The “father” of China’s public health system, Wu Lyon, advocated the widespread use of masks to protect against airborne pneumonia from the 1910 pneumonic plague that spread throughout Manchuria. This was the “function of medical wisdom and health modernity”.6 When the Spanish flu broke out in 1917, masks were introduced around the world, including in the United States and Canada. Canadian provinces and many American cities even apply masks in public. In Hong Kong, for example, wearing a mask became very common after the 2003 SARS outbreak.7

Despite the importance of wearing face masks in preventing COVID-19, unfortunately in some societies, there are objections to its use that have been mentioned as lack of awareness of the effectiveness of masks to protect against disease, economic barriers such as the high price of masks, and physical issues like heat intolerance, and shortness of breath. Some other problems in preparing the mask, one can guess why some people still do not use this method of prevention to protect themselves and others.8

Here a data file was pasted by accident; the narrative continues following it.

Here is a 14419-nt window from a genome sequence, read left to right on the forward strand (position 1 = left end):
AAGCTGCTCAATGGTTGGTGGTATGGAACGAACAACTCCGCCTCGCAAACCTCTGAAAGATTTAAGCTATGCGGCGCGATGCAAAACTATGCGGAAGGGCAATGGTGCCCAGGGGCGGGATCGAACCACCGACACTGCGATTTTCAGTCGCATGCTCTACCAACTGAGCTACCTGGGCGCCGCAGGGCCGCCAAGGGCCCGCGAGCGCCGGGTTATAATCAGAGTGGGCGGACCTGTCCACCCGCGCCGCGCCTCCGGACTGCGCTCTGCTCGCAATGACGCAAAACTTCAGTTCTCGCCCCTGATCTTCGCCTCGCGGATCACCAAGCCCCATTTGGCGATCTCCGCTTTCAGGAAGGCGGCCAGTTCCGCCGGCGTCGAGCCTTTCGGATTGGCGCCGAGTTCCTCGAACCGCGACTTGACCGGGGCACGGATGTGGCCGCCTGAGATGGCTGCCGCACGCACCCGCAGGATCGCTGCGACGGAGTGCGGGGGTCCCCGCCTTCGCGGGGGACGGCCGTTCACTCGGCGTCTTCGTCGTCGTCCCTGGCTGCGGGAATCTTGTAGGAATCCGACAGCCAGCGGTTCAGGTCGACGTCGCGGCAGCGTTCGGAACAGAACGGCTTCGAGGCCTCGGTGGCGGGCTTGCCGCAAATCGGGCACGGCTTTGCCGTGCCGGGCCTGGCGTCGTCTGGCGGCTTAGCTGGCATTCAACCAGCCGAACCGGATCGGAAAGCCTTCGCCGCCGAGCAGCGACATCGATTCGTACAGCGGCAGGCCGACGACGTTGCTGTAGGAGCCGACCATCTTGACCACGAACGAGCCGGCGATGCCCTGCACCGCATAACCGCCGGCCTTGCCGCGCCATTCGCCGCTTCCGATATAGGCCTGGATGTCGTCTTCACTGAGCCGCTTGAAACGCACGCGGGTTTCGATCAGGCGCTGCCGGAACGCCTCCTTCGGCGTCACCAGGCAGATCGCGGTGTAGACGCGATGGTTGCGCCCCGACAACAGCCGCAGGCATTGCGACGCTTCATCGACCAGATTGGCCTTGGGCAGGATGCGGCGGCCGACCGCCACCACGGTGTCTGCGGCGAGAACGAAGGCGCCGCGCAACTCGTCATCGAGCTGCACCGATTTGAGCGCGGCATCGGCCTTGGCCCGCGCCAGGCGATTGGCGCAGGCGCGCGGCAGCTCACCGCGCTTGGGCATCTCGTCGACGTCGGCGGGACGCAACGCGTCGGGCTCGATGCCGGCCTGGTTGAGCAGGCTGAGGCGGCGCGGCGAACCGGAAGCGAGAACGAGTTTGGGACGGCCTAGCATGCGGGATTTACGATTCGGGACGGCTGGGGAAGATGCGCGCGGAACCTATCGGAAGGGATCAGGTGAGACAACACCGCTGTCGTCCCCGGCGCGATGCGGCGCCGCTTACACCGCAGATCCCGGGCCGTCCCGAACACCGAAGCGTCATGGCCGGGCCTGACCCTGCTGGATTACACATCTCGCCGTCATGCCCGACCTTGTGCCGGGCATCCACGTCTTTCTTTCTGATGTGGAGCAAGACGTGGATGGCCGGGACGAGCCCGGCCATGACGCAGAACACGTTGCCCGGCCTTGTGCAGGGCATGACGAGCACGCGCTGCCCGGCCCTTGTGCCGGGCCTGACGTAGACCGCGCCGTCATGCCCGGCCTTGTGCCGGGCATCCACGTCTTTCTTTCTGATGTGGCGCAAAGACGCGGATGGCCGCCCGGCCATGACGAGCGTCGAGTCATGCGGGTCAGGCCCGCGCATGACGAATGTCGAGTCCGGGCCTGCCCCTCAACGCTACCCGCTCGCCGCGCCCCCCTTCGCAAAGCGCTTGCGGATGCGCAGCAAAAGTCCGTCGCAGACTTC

The cultural context plays a key role in the use of masks by people whose attitude towards wearing masks arises from this cultural context, thus wearing masks in the community is a kind of cultural behavior and consequently, cultural resistance is the most important obstacle compared to other obstacles.9 This resistance is especially evident when compared to East Asian countries, where wearing a mask is a “confirmation of civic mindset and work conscience,” and there are reasons why wearing a mask is normal,3 as Ed Young writes in the Atlantic, wearing such masks was a common part of Chinese culture although the absence of these norms has been the biggest obstacle in Canada; in other words, seeing an individual wearing a mask causes panic as people suspect that she or he is sick.9 In Canada, masks invite stigma. Until recently, a medical mask would have meant that you were sick; therefore, people would reject you. In the West, because of the strong resistance and belief in the importance of showing face, people tend to have negative ideas about masks”.10